In addition, users don’t communicate through Sonar, but Twitter (though it registers pings). The app also offers the ability to check in on various location-based social networks. And since Sonar is venue-based, a user can employ the location search feature to see which of the usual suspects are hanging out at the local coffee spot.


As Brett explains, Sonar is just a platform on top of which users add various data layers to get a better view of the people in your neighborhood.


“We consider it function-agnostic – we’re just here to facilitate any way in which people connect,” comments Brett. “If Facebook is a tool to help you stay in touch with the people in your life, Sonar is a tool to help you stay in touch with people near you. Sometimes they’re people you don’t know, and it will help you learn about them. Sometimes it’s your friends – which of my friends are close?


Transporting Online Communities Offline


As the WIRED store shows, social networks are only really a launch pad, the first data layer employed from a nearly limitless supply. Other apps could provide more extensive connections: imagine a Spotify integration that would allow users to see what similar music the people around them were playing. A Yelp! integration could shows a user people nearby who like the same restaurants, which could come in pretty handy if you’re score a date.


But it’s not just apps – brands are already the biggest nodes in social media, and they can provide strikingly strong links between people. A tool like Sonar can show two people that both like Nike may also share an affinity for a certain basketball team. Sonar is attempting to provide a circular system that leads to further brand engagement.


“We know the best conversations occur at the water cooler, over the dinner table,” Brett says. “We try to foster those real-world conversations about your community, your brand, and then get that conversation back online.”


Included in the brand box is publishers: any website or media company that supports with an online community can further engage their users by connecting them offline.


“Publishers are already spending a lot of effort building online communities, getting followers, getting Likes, but the big question is, What do we do now?” Brett says. “Well, Sonar lets you take that community you’ve spent a lot of time and money building and help users download it to the real world – use it to navigate the people around them.”


Sonar has the potential to identify location-based micro-communities within a publishers’ online community. For example, Sonar could list off the hundred cafés with more than three New York Times readers sitting in attendance right now.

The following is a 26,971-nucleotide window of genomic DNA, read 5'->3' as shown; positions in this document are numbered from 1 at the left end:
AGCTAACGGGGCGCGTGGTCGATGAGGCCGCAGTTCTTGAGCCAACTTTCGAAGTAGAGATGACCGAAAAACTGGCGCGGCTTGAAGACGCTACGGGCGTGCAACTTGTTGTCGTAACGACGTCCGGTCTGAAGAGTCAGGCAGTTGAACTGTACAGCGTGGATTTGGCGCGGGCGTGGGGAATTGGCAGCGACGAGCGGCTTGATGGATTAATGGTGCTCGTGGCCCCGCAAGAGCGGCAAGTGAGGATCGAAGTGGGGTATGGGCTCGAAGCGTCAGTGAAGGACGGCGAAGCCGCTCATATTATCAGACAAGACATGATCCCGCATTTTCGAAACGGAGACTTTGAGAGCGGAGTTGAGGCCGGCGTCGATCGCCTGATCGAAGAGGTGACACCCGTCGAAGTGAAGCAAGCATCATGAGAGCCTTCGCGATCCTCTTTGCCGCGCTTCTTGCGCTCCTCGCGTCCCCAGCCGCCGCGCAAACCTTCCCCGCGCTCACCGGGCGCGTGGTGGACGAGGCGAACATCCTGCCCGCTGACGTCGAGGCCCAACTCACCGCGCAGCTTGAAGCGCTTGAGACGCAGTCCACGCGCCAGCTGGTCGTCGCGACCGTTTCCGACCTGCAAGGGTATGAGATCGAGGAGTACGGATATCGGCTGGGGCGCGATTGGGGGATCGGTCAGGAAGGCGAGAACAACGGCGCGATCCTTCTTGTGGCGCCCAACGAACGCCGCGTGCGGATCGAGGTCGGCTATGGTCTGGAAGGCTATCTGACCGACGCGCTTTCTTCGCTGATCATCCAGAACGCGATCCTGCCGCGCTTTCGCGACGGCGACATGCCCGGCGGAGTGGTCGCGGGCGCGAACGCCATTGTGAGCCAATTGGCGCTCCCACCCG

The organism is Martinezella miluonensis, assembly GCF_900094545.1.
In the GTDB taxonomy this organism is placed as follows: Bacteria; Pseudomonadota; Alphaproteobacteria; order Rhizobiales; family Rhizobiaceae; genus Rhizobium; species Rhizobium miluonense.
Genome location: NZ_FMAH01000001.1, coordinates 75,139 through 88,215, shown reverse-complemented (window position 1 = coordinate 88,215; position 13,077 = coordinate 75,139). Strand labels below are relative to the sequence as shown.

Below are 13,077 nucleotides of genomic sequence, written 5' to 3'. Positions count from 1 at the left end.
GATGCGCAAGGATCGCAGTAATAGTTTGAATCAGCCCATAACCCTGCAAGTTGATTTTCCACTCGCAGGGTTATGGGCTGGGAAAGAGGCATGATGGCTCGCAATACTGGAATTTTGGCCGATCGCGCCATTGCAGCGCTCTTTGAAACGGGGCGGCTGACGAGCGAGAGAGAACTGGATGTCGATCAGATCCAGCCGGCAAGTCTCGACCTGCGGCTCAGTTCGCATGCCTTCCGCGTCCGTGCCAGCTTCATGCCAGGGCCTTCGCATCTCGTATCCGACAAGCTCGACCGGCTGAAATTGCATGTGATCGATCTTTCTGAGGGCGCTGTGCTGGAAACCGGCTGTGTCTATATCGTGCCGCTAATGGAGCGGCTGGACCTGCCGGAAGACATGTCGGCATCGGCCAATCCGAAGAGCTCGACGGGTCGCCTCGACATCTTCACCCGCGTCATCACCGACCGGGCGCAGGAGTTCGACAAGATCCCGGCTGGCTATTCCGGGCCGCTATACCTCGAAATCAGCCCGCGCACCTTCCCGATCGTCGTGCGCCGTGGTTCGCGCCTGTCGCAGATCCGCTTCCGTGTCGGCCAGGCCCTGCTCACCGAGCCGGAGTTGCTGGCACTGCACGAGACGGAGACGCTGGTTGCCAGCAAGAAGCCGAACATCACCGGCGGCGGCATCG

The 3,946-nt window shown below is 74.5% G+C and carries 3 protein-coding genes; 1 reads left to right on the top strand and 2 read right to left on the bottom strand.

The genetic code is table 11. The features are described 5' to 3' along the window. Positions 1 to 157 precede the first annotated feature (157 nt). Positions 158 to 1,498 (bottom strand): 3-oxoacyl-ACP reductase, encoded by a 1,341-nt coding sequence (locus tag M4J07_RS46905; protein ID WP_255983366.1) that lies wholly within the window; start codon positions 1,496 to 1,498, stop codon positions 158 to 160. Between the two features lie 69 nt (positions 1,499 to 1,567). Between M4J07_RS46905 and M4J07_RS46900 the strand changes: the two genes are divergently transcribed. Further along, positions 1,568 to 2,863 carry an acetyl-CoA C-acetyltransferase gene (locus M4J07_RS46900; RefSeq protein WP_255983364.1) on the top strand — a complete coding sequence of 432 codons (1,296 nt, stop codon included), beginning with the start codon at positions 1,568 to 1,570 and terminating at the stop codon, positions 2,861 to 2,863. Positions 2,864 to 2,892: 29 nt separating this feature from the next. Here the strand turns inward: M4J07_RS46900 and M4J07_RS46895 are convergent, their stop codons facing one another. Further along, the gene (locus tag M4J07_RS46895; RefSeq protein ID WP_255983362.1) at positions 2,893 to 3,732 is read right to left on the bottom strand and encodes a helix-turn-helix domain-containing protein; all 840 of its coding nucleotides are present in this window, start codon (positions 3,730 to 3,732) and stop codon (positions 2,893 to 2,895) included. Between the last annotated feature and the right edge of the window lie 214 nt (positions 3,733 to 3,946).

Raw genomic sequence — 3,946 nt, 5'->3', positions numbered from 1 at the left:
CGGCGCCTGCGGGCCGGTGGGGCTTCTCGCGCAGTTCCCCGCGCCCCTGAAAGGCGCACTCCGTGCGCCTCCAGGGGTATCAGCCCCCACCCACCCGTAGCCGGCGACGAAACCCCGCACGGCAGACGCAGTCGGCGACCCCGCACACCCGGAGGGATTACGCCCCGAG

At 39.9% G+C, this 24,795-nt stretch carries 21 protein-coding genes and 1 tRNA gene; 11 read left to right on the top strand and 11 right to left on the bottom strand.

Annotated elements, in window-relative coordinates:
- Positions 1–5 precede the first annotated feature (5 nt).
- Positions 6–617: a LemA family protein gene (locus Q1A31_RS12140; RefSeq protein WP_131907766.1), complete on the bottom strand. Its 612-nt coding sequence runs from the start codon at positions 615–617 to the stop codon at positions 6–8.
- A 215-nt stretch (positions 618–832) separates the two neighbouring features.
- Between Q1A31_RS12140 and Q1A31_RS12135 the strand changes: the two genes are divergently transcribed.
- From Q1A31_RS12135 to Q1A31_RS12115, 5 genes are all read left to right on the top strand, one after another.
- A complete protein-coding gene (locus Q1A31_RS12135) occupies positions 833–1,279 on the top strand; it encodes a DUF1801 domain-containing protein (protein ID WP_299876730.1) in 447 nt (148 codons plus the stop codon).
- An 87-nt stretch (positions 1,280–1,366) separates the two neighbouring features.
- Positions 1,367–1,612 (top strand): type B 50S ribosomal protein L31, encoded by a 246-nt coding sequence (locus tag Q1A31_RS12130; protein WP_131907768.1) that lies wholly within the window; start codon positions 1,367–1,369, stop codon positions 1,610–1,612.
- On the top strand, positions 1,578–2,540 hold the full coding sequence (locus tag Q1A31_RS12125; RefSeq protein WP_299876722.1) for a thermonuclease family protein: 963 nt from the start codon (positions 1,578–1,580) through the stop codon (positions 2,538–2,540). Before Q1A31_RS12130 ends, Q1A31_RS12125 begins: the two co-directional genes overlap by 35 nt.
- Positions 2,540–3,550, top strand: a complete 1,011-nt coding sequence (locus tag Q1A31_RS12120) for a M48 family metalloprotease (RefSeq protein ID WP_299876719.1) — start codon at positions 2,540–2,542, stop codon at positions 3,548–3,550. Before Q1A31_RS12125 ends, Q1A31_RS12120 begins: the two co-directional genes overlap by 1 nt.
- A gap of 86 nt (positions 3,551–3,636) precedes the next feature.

The question for NYTimes is, how do they want to engage that information to better connect their community? For example, Brett suggests that two people commenting about the same article while sitting close together at a coffeehouse may enjoy discussing the topic face-to-face.


“The way we see brands engaging in our platform is to help connect their communities,” he comments. “What do you want them to connect about?”


Leveraging Shared Data

Since its launch, Sonar has been approached by brands keen interested in the app and how it could work with their businesses. The company is shooting for the end of first quarter next year to release a series of turnkey products for brands. Through these, users will have the ability to see the world and people around them through the lens of that brand. Right now the app is all about users, and the team is still pondering a brand integration angle.


Brett can definitely see Sonar playing a key role in the burgeoning hyper-local social customer relationship management market. In its present form, the app can serve as a location-based social monitoring tool for brick and mortar retailers at the hyper local level – on a store-by-store basis, they can see who is checking in and what they like. The next step is leveraging information about people coming into a physical store to better service them/convert them, such as WIRED’s product suggestions.


The privacy-conscious may sniff surveillance in that statement, but it’s more like the social media extension of an eager sales person who eyes a shopper comparing prices on appliances. The people retailers would be monitoring through Sonar are declaring their presence online, and a declaration typically invites a response.


“It’s not even really giving up privacy,” Brett comments. “It’s choosing to be more public and reaping the benefits of that…. Sonar is less a consumption tool than a megaphone to project yourself in a place.


“Like wearing a loud shirt,” he quips. “Or just being well-dressed.”